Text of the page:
“Another fact is that modern farming ignores smallholder farmers. With crickets farming, we believe this community has what it needs to build a sustainable competitive advantage. We help them build their capability and improve their livelihood through training, supporting, and buying from them,” elaborates Dang, who leads a 20-member team at C1, who works in farming technology, food-tech and production.

The market size

A report by Barclays Investment Bank finds that the global edible insect market will reach US$8 billion by 2030 with a 24 per cent CAGR.

As per another report by UBS, the alternative protein market grew to about US$5 billion in 2018. It expects the industry to grow exponentially to US$85 billion within the next decade.

While it holds massive potential, the alternative protein segment, however, is still in its early phase. In the edible insects market, Thailand, Canada and Europe are ahead.

The market has not progressed to a stage where there is fierce competition.

Adds Dang: “When one player makes some noise, the whole industry reaps the benefits. I guess what we all are trying to do is drive consumers to conscious consumption and educate about its health and environmental benefits.”

In the alternative protein segment, Beyond Meat and Impossible Foods have outstripped smaller players and have found a place for themselves around the world.

The Cricket One team

The Cricket One team

However, Dang feels that food production is a vast market where there is still more than enough room for new players. The concept of winner-take-all cannot apply here.

“So we never know whether we are competing with plant-based meat players. Nevertheless, we both promote environmentally-friendly food and have our own unique selling points,” Dang observes.

In his opinion, although edible insects have always been part of the human diet, there are certain prejudices and misconceptions in some parts of the world when it comes to its consumption.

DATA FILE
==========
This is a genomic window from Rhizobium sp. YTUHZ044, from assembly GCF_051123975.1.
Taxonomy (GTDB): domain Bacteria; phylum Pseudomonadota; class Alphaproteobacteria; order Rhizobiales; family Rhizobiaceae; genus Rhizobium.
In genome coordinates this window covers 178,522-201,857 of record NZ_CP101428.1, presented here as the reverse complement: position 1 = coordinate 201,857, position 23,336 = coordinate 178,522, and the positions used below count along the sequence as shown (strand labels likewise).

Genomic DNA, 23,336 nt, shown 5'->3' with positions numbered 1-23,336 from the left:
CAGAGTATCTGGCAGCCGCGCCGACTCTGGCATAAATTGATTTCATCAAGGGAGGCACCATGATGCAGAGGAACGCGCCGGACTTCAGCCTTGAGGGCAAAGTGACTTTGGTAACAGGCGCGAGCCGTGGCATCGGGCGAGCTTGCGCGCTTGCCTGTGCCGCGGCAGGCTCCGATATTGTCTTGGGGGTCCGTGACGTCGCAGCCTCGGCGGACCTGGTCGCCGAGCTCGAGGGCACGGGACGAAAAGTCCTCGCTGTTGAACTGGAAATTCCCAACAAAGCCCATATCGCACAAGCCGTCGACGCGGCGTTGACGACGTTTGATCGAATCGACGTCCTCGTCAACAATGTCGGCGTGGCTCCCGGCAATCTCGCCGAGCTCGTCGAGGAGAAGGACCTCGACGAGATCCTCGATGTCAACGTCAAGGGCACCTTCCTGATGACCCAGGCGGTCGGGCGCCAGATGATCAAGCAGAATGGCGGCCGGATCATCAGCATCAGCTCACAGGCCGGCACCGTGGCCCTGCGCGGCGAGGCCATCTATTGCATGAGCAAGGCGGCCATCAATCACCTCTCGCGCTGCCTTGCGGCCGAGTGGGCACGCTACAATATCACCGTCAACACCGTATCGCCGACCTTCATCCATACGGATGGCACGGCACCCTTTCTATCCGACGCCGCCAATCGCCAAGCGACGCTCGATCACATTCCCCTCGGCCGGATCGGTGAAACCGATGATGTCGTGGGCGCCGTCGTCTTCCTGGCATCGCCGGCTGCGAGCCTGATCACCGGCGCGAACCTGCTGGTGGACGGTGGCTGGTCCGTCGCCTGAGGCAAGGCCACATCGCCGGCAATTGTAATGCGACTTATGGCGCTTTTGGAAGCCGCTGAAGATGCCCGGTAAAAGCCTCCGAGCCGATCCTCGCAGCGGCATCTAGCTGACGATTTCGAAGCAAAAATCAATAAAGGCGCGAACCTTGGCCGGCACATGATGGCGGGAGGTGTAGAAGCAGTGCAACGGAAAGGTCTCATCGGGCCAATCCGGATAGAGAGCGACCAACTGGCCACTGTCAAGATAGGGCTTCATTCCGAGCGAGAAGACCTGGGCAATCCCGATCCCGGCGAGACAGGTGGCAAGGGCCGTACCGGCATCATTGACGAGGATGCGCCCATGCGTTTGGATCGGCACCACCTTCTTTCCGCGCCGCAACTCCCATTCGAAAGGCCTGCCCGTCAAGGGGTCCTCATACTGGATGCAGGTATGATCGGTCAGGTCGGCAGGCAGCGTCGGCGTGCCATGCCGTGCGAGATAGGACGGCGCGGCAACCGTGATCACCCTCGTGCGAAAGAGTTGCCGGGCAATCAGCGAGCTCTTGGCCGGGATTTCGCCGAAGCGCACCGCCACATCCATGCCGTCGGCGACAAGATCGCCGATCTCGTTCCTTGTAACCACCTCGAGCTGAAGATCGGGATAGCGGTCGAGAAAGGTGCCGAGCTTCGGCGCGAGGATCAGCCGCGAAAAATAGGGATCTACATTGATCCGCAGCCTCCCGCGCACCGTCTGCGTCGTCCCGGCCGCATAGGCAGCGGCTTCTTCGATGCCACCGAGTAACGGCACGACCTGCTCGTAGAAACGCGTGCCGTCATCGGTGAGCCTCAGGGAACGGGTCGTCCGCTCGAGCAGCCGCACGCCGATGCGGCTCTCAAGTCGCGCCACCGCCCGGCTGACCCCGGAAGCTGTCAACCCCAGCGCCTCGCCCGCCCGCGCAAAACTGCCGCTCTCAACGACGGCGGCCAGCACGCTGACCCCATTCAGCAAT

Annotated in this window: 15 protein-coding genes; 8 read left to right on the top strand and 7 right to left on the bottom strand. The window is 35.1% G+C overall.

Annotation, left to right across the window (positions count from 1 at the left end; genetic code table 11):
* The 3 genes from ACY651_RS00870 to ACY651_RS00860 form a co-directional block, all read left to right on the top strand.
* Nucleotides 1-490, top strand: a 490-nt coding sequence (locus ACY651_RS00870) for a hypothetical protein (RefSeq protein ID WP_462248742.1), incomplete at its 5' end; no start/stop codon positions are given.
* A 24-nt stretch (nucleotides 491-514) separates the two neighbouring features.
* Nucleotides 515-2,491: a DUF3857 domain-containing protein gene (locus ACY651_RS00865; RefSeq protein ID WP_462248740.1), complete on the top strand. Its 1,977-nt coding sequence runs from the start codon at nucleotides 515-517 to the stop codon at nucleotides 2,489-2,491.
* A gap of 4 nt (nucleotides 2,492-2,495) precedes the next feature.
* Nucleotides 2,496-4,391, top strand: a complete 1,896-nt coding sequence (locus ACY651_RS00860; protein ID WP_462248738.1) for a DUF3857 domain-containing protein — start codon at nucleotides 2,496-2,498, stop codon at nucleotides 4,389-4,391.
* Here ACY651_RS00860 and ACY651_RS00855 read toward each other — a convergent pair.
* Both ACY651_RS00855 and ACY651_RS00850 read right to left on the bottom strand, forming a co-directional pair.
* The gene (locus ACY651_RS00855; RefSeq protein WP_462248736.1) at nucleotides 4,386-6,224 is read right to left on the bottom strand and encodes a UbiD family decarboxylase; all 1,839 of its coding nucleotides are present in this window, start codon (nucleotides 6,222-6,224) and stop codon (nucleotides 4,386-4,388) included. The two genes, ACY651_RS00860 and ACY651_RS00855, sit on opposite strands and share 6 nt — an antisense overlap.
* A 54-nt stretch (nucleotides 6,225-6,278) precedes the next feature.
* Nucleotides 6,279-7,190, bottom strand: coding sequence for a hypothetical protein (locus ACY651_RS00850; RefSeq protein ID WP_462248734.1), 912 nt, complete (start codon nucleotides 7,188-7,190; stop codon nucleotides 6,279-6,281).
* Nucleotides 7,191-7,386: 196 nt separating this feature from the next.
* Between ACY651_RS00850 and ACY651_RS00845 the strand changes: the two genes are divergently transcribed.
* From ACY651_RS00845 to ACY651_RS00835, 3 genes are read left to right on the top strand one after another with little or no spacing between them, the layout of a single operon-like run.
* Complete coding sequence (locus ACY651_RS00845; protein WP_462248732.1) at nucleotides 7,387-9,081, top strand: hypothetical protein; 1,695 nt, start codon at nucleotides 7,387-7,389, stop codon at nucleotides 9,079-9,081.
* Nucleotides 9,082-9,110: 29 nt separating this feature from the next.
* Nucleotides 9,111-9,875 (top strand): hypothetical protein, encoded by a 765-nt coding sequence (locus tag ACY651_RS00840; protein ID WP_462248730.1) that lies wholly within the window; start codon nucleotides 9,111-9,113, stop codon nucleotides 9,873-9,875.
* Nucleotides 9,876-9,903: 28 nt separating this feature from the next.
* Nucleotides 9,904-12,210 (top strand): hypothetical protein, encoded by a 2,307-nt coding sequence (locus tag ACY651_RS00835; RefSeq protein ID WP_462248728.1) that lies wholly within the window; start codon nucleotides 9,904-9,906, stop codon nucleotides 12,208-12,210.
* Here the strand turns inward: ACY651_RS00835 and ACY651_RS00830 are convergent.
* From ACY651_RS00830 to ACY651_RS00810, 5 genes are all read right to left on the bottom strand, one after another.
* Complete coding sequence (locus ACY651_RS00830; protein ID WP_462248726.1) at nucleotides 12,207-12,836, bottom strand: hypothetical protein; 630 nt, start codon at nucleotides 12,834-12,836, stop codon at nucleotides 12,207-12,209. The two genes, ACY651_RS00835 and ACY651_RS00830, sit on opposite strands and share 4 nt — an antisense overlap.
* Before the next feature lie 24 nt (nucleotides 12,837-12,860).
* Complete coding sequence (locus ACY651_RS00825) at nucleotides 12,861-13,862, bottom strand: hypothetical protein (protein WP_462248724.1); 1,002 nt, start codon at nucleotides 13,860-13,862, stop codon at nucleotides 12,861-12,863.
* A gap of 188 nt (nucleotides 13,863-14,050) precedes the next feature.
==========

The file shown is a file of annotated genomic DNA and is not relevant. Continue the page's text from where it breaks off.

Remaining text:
“Our mission is to make this earth-friendly food part of our daily diets. When we built the roadmap for crickets to go mainstream, we thought it had to come in a familiar form — a meaty texture. We developed a meat analogue technology for this reason — to bring crickets to a wider audience. The burger patty is just one of them,” he shares.

Also Read: Thailand’s plant-based meat startup battle intensifies as the annual Vegetarian Festival kicks in

COVID-19 has been a boon for many alternative protein companies. However, for Dang and team, the crisis has been a dampener; the pandemic hit his business in the initial months as logistics were disrupted, air freight cost went through the roof, and sea transport became almost standstill.

“Demand was also disrupted in some countries. However, in other countries, the demand was growing rapidly during the peak time. Since the start of Q4, we could sense everything is getting better.

Funding

In October last year, C1 received an undisclosed amount of funding in a round co-led by 500 Startups and Singapore-based Masik Enterprises. The startup has also secured another round of funding, which will be announced in the coming weeks.

What are your future plans? “Well, keep up with what we are doing, always find innovative ways to bring our crickets to consumers, be loyal to our social and environmental mission,” he concludes.

Image Credit: Cricket One

The post This Vietnam startup seeks a place in the crowded alternative protein market for its cricket-made food products appeared first on e27.